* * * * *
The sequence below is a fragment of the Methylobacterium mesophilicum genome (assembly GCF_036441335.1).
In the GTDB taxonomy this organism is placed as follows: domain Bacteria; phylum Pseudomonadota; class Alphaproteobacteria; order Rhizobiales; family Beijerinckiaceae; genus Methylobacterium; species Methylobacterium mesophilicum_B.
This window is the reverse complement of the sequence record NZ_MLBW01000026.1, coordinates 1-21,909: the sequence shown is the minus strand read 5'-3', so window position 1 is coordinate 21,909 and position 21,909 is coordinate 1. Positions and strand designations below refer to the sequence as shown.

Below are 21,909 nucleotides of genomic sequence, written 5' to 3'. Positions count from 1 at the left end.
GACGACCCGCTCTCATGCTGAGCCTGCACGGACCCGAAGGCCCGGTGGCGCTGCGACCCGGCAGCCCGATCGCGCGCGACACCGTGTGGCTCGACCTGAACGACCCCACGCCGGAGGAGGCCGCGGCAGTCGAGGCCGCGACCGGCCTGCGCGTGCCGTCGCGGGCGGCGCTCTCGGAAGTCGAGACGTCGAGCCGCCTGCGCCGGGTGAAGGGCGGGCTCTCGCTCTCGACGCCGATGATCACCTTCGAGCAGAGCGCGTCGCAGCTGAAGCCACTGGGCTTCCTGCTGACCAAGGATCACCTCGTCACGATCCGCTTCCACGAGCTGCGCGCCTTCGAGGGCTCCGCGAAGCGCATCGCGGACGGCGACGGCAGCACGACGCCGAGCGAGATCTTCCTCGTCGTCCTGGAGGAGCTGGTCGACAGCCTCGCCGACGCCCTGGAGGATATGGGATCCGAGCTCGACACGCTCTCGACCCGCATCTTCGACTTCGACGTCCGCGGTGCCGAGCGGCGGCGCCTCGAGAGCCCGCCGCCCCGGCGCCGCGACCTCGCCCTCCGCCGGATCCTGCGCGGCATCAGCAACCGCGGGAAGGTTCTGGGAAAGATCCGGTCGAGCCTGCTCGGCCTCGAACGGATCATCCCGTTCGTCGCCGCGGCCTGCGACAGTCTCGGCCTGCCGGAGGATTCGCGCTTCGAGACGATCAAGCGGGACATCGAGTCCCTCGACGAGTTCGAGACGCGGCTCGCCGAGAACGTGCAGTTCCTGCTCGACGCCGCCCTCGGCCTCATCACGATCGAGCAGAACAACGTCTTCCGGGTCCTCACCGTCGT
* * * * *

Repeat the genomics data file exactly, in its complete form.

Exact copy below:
The sequence below is a fragment of the Methylobacterium mesophilicum genome (assembly GCF_036441335.1).
In the GTDB taxonomy this organism is placed as follows: domain Bacteria; phylum Pseudomonadota; class Alphaproteobacteria; order Rhizobiales; family Beijerinckiaceae; genus Methylobacterium; species Methylobacterium mesophilicum_B.
This window is the reverse complement of the sequence record NZ_MLBW01000026.1, coordinates 1-21,909: the sequence shown is the minus strand read 5'-3', so window position 1 is coordinate 21,909 and position 21,909 is coordinate 1. Positions and strand designations below refer to the sequence as shown.

Below are 21,909 nucleotides of genomic sequence, written 5' to 3'. Positions count from 1 at the left end.
GACGACCCGCTCTCATGCTGAGCCTGCACGGACCCGAAGGCCCGGTGGCGCTGCGACCCGGCAGCCCGATCGCGCGCGACACCGTGTGGCTCGACCTGAACGACCCCACGCCGGAGGAGGCCGCGGCAGTCGAGGCCGCGACCGGCCTGCGCGTGCCGTCGCGGGCGGCGCTCTCGGAAGTCGAGACGTCGAGCCGCCTGCGCCGGGTGAAGGGCGGGCTCTCGCTCTCGACGCCGATGATCACCTTCGAGCAGAGCGCGTCGCAGCTGAAGCCACTGGGCTTCCTGCTGACCAAGGATCACCTCGTCACGATCCGCTTCCACGAGCTGCGCGCCTTCGAGGGCTCCGCGAAGCGCATCGCGGACGGCGACGGCAGCACGACGCCGAGCGAGATCTTCCTCGTCGTCCTGGAGGAGCTGGTCGACAGCCTCGCCGACGCCCTGGAGGATATGGGATCCGAGCTCGACACGCTCTCGACCCGCATCTTCGACTTCGACGTCCGCGGTGCCGAGCGGCGGCGCCTCGAGAGCCCGCCGCCCCGGCGCCGCGACCTCGCCCTCCGCCGGATCCTGCGCGGCATCAGCAACCGCGGGAAGGTTCTGGGAAAGATCCGGTCGAGCCTGCTCGGCCTCGAACGGATCATCCCGTTCGTCGCCGCGGCCTGCGACAGTCTCGGCCTGCCGGAGGATTCGCGCTTCGAGACGATCAAGCGGGACATCGAGTCCCTCGACGAGTTCGAGACGCGGCTCGCCGAGAACGTGCAGTTCCTGCTCGACGCCGCCCTCGGCCTCATCACGATCGAGCAGAACAACGTCTTCCGGGTCCTCACCGTCGT